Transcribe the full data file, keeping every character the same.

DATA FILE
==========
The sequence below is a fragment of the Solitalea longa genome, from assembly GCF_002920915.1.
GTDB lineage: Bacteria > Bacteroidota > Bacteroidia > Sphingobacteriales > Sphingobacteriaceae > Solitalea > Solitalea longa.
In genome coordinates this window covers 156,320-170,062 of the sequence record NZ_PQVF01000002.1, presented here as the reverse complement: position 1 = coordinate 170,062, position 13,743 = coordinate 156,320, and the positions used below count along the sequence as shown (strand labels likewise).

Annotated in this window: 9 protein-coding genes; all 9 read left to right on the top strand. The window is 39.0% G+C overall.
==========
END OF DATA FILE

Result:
The sequence below is a fragment of the Solitalea longa genome, from assembly GCF_002920915.1.
GTDB lineage: Bacteria > Bacteroidota > Bacteroidia > Sphingobacteriales > Sphingobacteriaceae > Solitalea > Solitalea longa.
In genome coordinates this window covers 156,320-170,062 of the sequence record NZ_PQVF01000002.1, presented here as the reverse complement: position 1 = coordinate 170,062, position 13,743 = coordinate 156,320, and the positions used below count along the sequence as shown (strand labels likewise).

Annotated in this window: 9 protein-coding genes; all 9 read left to right on the top strand. The window is 39.0% G+C overall.